timeout [OPTION] DURATION COMMAND [ARG]...
Start COMMAND, and kill it if still running after DURATION.
Mandatory arguments to long options are mandatory for short options
exit with the same status as COMMAND, even when the command
When not running timeout directly from a shell prompt, allow
COMMAND to read from the TTY and receive TTY signals. In this
mode, children of COMMAND will not be timed out.
also send a KILL signal if COMMAND is still running this long
after the initial signal was sent.
specify the signal to be sent on timeout. SIGNAL may be a name
like 'HUP' or a number. See 'kill -l' for a list of signals
display this help and exit
output version information and exit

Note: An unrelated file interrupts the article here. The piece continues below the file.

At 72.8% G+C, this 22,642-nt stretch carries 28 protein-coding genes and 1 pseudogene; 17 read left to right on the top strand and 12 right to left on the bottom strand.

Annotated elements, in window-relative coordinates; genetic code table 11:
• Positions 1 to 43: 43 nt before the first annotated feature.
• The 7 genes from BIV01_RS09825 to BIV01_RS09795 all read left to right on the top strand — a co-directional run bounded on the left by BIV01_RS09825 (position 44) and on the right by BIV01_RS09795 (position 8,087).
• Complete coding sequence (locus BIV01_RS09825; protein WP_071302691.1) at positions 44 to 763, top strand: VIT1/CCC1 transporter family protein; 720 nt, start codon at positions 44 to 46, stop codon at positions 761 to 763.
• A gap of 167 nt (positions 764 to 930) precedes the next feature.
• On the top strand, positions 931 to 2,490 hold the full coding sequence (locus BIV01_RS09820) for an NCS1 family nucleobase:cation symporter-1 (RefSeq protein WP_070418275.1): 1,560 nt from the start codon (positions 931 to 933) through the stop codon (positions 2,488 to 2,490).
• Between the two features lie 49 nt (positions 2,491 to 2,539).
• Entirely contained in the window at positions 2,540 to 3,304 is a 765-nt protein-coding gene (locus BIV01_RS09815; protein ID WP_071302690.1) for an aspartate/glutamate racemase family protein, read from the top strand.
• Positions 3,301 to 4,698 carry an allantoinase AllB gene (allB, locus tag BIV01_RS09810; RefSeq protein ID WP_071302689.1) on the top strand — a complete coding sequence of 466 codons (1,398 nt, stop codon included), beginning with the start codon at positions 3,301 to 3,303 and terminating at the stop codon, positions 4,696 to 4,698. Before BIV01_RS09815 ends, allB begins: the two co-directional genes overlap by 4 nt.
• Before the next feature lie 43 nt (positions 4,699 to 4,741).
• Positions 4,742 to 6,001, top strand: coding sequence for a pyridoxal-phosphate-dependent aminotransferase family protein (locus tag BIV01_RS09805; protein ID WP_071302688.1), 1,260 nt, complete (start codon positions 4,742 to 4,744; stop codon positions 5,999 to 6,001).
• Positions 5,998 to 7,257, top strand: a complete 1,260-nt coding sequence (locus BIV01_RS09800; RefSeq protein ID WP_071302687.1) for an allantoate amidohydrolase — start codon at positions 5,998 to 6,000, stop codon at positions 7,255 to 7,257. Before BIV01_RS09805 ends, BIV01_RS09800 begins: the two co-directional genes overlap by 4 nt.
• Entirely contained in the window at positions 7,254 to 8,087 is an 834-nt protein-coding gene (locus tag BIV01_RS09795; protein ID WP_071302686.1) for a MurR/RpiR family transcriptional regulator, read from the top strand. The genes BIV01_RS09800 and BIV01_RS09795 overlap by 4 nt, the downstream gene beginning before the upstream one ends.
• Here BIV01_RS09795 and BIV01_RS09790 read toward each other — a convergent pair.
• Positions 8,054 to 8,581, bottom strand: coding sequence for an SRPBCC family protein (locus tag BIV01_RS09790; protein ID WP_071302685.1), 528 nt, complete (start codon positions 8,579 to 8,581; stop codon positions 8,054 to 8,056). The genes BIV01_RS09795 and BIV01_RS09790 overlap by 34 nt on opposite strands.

DURATION is a floating point number with an optional suffix: 's' for
seconds (the default), 'm' for minutes, 'h' for hours or 'd' for days.
If the command times out, and --preserve-status is not set, then exit
with status 124. Otherwise, exit with the status of COMMAND. If no
signal is specified, send the TERM signal upon timeout. The TERM sig-
nal kills any process that does not block or catch that signal. It may
be necessary to use the KILL (9) signal, since this signal cannot be
caught, in which case the exit status is 128+9 rather than 124.
Some platforms don't curently support timeouts beyond 2038
Written by Padraig Brady.
The full documentation for timeout is maintained as a Texinfo manual.
If the info and timeout programs are properly installed at your site,
info coreutils 'timeout invocation'
should give you access to the complete manual.
GNU coreutils 8.21 March 2016 TIMEOUT(1)
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